March 2012
Volume 53, Issue 14
Free
ARVO Annual Meeting Abstract  |   March 2012
Outcomes Of Sequential Glaucoma Drainage Device Versus Cyclophotocoagulation After Failure Of Primary Drainage Implant
Author Affiliations & Notes
  • Monica A. Levine
    Department of Ophthalmology, Shands at the University of Florida, Gainesville, Florida
  • Helen Koenigsman
    Department of Ophthalmology, Shands at the University of Florida, Gainesville, Florida
  • Mark B. Sherwood
    Department of Ophthalmology, Shands at the University of Florida, Gainesville, Florida
  • Fran M. Smith
    Department of Ophthalmology, Shands at the University of Florida, Gainesville, Florida
  • Footnotes
    Commercial Relationships  Monica A. Levine, None; Helen Koenigsman, None; Mark B. Sherwood, None; Fran M. Smith, None
  • Footnotes
    Support  None
Investigative Ophthalmology & Visual Science March 2012, Vol.53, 3711. doi:
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    • Get Citation

      Monica A. Levine, Helen Koenigsman, Mark B. Sherwood, Fran M. Smith; Outcomes Of Sequential Glaucoma Drainage Device Versus Cyclophotocoagulation After Failure Of Primary Drainage Implant. Invest. Ophthalmol. Vis. Sci. 2012;53(14):3711.

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      © ARVO (1962-2015); The Authors (2016-present)

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Abstract

Purpose: : The purpose of this study is to compare IOP lowering efficacy and visual outcomes of implantation of a second tube versus cyclophotocoagulation (CPC) when initial glaucoma drainage implant surgery (GDD) fails.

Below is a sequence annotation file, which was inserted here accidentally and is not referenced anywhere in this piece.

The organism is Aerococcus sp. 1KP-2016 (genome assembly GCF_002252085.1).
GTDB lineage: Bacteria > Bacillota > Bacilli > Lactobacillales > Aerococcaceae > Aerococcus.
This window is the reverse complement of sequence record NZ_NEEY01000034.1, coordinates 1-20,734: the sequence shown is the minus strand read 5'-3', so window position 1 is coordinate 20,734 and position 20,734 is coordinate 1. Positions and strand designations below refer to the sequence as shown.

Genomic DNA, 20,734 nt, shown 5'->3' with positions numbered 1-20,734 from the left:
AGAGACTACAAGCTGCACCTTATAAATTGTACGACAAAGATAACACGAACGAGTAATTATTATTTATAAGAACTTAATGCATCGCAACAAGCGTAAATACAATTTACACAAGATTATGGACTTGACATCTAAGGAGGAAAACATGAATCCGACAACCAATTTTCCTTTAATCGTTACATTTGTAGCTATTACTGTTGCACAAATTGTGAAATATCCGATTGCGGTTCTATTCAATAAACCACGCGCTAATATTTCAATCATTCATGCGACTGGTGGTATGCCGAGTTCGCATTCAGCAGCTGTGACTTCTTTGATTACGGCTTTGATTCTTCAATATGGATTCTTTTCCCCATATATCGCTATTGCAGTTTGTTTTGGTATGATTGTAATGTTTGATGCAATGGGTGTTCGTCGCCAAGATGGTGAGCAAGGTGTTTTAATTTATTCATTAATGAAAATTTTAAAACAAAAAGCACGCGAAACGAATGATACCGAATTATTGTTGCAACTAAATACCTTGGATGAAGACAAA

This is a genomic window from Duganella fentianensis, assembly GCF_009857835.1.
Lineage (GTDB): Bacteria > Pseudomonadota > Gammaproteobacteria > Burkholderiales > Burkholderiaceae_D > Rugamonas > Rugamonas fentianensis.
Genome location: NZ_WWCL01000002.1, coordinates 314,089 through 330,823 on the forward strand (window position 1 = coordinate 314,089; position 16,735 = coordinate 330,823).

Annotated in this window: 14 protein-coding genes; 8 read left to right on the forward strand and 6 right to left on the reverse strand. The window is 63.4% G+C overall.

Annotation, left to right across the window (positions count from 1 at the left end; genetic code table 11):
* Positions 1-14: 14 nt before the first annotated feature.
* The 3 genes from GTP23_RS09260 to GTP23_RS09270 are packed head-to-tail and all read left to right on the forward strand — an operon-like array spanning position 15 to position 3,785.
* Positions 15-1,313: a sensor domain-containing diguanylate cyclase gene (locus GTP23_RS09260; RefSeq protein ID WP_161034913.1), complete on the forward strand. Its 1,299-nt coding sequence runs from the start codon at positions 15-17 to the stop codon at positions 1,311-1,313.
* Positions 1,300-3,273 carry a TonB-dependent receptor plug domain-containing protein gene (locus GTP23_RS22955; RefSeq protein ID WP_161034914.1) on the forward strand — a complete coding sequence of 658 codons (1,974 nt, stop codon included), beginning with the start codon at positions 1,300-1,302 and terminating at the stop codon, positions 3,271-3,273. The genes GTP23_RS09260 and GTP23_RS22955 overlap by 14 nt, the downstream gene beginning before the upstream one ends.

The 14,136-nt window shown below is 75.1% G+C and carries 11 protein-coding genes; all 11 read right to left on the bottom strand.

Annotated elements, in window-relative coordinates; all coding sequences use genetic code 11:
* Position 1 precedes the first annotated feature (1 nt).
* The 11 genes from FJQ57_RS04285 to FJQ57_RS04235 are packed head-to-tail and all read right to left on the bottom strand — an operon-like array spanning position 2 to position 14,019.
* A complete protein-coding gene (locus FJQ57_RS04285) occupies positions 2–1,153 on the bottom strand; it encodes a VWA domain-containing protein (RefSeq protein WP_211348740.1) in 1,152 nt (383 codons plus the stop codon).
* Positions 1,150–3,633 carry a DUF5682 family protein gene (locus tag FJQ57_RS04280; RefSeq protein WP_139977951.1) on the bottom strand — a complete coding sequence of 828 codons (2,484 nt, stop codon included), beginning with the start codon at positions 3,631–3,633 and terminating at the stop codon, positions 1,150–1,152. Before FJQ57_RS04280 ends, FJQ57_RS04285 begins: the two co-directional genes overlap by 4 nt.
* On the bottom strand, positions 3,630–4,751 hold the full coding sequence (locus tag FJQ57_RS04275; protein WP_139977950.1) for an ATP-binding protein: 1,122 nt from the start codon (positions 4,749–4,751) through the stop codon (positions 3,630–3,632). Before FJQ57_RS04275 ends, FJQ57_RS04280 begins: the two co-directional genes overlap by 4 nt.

Methods: : A retrospective chart review was conducted of patients that had received either a double plate Molteno implant or a Baerveldt implant. Those with inadequate IOP control requiring an additional procedure were identified. For eyes that had both CPC and subsequent tubes, we analyzed whichever procedure occurred first. A total of 46 eyes of 45 patients were identified with 28 having CPC and the remaining 18 having an additional GDD.

Results: : Mean pre-operative IOP for patients with an existing GDD was 24.8 mmHg and 27.5 mmHg on an average of 2.0 and 2.3 hypotensive medicines for the secondary GDD and the secondary CPC groups respectively. At 1 year post second procedure the mean IOP was 18.8 and 15.4 mmHg for the GDD and CPC groups respectively on a mean of 1.2 and 1.1 glaucoma meds; at two years, 16.9 and 18.6 on a mean of 1.3 and 0.9 meds; and at 3 years 16.5 and 17.6 mmHg on 1.7 and 1.6 meds respectively. 30% and 12.5 % of patients maintained an IOP between 6 and 18 mmHg throughout this 3-year period. Length of follow up from the time of the second procedure until either another glaucoma procedure or the most recent appointment (for eyes that required no further intervention) was four months to twenty one years with a mean of 4.5 years. 33% of second tube patients and 18 % of CPC patients required yet further glaucoma surgical intervention to control IOP, with average time between the second and third interventions being 72 months and 10 months respectively.Approximately 42% of the second GDD patients had a visual acuity of 20/100 or better pre-operatively, as opposed to 75% of the pre-CPC patients. 50% and 11% were improved or within 1 line of Snellen acuity from pre-op at 3 years.

Conclusions: : Both procedures appear to lower IOP; however, a minority of patients required further surgery after the second operation and this tended to occur sooner following CPC. Neither second tubes nor CPC consistently maintained the patients’ visual acuity.

Keywords: clinical (human) or epidemiologic studies: outcomes/complications • laser • intraocular pressure 
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